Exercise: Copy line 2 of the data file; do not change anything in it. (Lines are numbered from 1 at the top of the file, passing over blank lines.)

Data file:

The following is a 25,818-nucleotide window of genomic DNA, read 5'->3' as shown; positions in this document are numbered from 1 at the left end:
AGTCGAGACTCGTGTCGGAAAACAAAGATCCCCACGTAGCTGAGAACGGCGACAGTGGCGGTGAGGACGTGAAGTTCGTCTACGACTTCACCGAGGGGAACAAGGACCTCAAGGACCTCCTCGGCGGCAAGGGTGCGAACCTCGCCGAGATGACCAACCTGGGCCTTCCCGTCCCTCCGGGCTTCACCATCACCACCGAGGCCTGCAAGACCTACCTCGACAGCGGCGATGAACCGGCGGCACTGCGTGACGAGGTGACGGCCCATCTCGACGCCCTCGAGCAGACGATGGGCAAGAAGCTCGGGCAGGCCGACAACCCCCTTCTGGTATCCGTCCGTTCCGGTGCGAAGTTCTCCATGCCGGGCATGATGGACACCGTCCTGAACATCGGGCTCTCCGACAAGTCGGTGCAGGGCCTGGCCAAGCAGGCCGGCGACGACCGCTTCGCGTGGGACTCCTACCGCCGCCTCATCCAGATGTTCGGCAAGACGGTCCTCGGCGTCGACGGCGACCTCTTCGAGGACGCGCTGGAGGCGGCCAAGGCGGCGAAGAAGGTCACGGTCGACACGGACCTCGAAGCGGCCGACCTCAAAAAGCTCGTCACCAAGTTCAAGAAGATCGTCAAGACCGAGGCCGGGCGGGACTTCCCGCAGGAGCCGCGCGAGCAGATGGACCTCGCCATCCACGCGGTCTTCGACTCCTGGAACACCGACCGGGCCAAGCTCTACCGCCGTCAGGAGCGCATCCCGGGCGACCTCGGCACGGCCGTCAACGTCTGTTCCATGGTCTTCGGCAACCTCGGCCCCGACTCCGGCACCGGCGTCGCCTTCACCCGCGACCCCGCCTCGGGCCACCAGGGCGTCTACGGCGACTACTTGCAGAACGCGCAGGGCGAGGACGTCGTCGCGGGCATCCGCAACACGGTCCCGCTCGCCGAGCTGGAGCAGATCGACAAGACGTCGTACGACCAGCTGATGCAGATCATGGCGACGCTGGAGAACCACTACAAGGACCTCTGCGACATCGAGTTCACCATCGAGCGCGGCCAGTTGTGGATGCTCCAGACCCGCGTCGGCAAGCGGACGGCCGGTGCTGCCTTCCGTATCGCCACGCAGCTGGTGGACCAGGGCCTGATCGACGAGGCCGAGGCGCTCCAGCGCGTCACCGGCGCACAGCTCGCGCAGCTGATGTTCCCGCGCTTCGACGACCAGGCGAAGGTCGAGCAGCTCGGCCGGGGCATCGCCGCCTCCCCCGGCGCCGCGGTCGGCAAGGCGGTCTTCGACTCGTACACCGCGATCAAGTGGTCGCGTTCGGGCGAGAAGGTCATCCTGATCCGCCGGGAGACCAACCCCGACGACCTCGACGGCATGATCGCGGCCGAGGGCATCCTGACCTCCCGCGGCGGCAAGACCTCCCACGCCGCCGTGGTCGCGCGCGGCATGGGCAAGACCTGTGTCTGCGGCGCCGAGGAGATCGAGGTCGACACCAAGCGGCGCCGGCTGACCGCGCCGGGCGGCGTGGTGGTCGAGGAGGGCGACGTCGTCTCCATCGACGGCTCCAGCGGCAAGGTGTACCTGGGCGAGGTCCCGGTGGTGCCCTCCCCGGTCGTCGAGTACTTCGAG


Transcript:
AGTCGAGACTCGTGTCGGAAAACAAAGATCCCCACGTAGCTGAGAACGGCGACAGTGGCGGTGAGGACGTGAAGTTCGTCTACGACTTCACCGAGGGGAACAAGGACCTCAAGGACCTCCTCGGCGGCAAGGGTGCGAACCTCGCCGAGATGACCAACCTGGGCCTTCCCGTCCCTCCGGGCTTCACCATCACCACCGAGGCCTGCAAGACCTACCTCGACAGCGGCGATGAACCGGCGGCACTGCGTGACGAGGTGACGGCCCATCTCGACGCCCTCGAGCAGACGATGGGCAAGAAGCTCGGGCAGGCCGACAACCCCCTTCTGGTATCCGTCCGTTCCGGTGCGAAGTTCTCCATGCCGGGCATGATGGACACCGTCCTGAACATCGGGCTCTCCGACAAGTCGGTGCAGGGCCTGGCCAAGCAGGCCGGCGACGACCGCTTCGCGTGGGACTCCTACCGCCGCCTCATCCAGATGTTCGGCAAGACGGTCCTCGGCGTCGACGGCGACCTCTTCGAGGACGCGCTGGAGGCGGCCAAGGCGGCGAAGAAGGTCACGGTCGACACGGACCTCGAAGCGGCCGACCTCAAAAAGCTCGTCACCAAGTTCAAGAAGATCGTCAAGACCGAGGCCGGGCGGGACTTCCCGCAGGAGCCGCGCGAGCAGATGGACCTCGCCATCCACGCGGTCTTCGACTCCTGGAACACCGACCGGGCCAAGCTCTACCGCCGTCAGGAGCGCATCCCGGGCGACCTCGGCACGGCCGTCAACGTCTGTTCCATGGTCTTCGGCAACCTCGGCCCCGACTCCGGCACCGGCGTCGCCTTCACCCGCGACCCCGCCTCGGGCCACCAGGGCGTCTACGGCGACTACTTGCAGAACGCGCAGGGCGAGGACGTCGTCGCGGGCATCCGCAACACGGTCCCGCTCGCCGAGCTGGAGCAGATCGACAAGACGTCGTACGACCAGCTGATGCAGATCATGGCGACGCTGGAGAACCACTACAAGGACCTCTGCGACATCGAGTTCACCATCGAGCGCGGCCAGTTGTGGATGCTCCAGACCCGCGTCGGCAAGCGGACGGCCGGTGCTGCCTTCCGTATCGCCACGCAGCTGGTGGACCAGGGCCTGATCGACGAGGCCGAGGCGCTCCAGCGCGTCACCGGCGCACAGCTCGCGCAGCTGATGTTCCCGCGCTTCGACGACCAGGCGAAGGTCGAGCAGCTCGGCCGGGGCATCGCCGCCTCCCCCGGCGCCGCGGTCGGCAAGGCGGTCTTCGACTCGTACACCGCGATCAAGTGGTCGCGTTCGGGCGAGAAGGTCATCCTGATCCGCCGGGAGACCAACCCCGACGACCTCGACGGCATGATCGCGGCCGAGGGCATCCTGACCTCCCGCGGCGGCAAGACCTCCCACGCCGCCGTGGTCGCGCGCGGCATGGGCAAGACCTGTGTCTGCGGCGCCGAGGAGATCGAGGTCGACACCAAGCGGCGCCGGCTGACCGCGCCGGGCGGCGTGGTGGTCGAGGAGGGCGACGTCGTCTCCATCGACGGCTCCAGCGGCAAGGTGTACCTGGGCGAGGTCCCGGTGGTGCCCTCCCCGGTCGTCGAGTACTTCGAG